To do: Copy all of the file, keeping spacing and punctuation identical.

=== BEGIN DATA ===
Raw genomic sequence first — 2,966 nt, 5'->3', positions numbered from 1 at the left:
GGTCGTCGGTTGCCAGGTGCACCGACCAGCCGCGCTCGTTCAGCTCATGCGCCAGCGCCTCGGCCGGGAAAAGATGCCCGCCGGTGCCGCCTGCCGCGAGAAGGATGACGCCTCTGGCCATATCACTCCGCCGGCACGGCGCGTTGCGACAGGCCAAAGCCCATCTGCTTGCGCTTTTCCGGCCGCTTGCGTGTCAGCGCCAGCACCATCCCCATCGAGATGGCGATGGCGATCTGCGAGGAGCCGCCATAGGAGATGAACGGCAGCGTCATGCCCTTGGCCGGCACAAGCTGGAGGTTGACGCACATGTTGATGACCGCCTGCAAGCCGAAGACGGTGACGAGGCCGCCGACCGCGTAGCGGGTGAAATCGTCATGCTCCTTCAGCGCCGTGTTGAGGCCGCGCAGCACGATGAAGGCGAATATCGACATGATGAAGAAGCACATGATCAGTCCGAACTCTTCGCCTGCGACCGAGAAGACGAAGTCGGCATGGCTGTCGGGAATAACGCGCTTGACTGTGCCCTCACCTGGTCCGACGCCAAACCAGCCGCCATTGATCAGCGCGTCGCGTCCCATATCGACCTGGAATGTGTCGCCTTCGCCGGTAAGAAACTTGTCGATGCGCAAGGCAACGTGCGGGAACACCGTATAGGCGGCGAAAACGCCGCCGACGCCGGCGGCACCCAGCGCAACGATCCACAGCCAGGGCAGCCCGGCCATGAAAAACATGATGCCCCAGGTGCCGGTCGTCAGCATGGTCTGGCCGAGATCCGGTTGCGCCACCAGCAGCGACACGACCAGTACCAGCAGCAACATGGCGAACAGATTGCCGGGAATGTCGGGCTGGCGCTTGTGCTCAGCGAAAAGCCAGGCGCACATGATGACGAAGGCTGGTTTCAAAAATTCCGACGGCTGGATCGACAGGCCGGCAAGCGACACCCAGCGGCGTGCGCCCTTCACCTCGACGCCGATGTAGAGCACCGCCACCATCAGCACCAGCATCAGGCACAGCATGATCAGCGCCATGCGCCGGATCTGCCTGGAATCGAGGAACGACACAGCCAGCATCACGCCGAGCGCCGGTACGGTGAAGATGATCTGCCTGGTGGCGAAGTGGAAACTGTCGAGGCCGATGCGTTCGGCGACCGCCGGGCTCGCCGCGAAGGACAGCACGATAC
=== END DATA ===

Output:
Raw genomic sequence first — 2,966 nt, 5'->3', positions numbered from 1 at the left:
GGTCGTCGGTTGCCAGGTGCACCGACCAGCCGCGCTCGTTCAGCTCATGCGCCAGCGCCTCGGCCGGGAAAAGATGCCCGCCGGTGCCGCCTGCCGCGAGAAGGATGACGCCTCTGGCCATATCACTCCGCCGGCACGGCGCGTTGCGACAGGCCAAAGCCCATCTGCTTGCGCTTTTCCGGCCGCTTGCGTGTCAGCGCCAGCACCATCCCCATCGAGATGGCGATGGCGATCTGCGAGGAGCCGCCATAGGAGATGAACGGCAGCGTCATGCCCTTGGCCGGCACAAGCTGGAGGTTGACGCACATGTTGATGACCGCCTGCAAGCCGAAGACGGTGACGAGGCCGCCGACCGCGTAGCGGGTGAAATCGTCATGCTCCTTCAGCGCCGTGTTGAGGCCGCGCAGCACGATGAAGGCGAATATCGACATGATGAAGAAGCACATGATCAGTCCGAACTCTTCGCCTGCGACCGAGAAGACGAAGTCGGCATGGCTGTCGGGAATAACGCGCTTGACTGTGCCCTCACCTGGTCCGACGCCAAACCAGCCGCCATTGATCAGCGCGTCGCGTCCCATATCGACCTGGAATGTGTCGCCTTCGCCGGTAAGAAACTTGTCGATGCGCAAGGCAACGTGCGGGAACACCGTATAGGCGGCGAAAACGCCGCCGACGCCGGCGGCACCCAGCGCAACGATCCACAGCCAGGGCAGCCCGGCCATGAAAAACATGATGCCCCAGGTGCCGGTCGTCAGCATGGTCTGGCCGAGATCCGGTTGCGCCACCAGCAGCGACACGACCAGTACCAGCAGCAACATGGCGAACAGATTGCCGGGAATGTCGGGCTGGCGCTTGTGCTCAGCGAAAAGCCAGGCGCACATGATGACGAAGGCTGGTTTCAAAAATTCCGACGGCTGGATCGACAGGCCGGCAAGCGACACCCAGCGGCGTGCGCCCTTCACCTCGACGCCGATGTAGAGCACCGCCACCATCAGCACCAGCATCAGGCACAGCATGATCAGCGCCATGCGCCGGATCTGCCTGGAATCGAGGAACGACACAGCCAGCATCACGCCGAGCGCCGGTACGGTGAAGATGATCTGCCTGGTGGCGAAGTGGAAACTGTCGAGGCCGATGCGTTCGGCGACCGCCGGGCTCGCCGCGAAGGACAGCACGATAC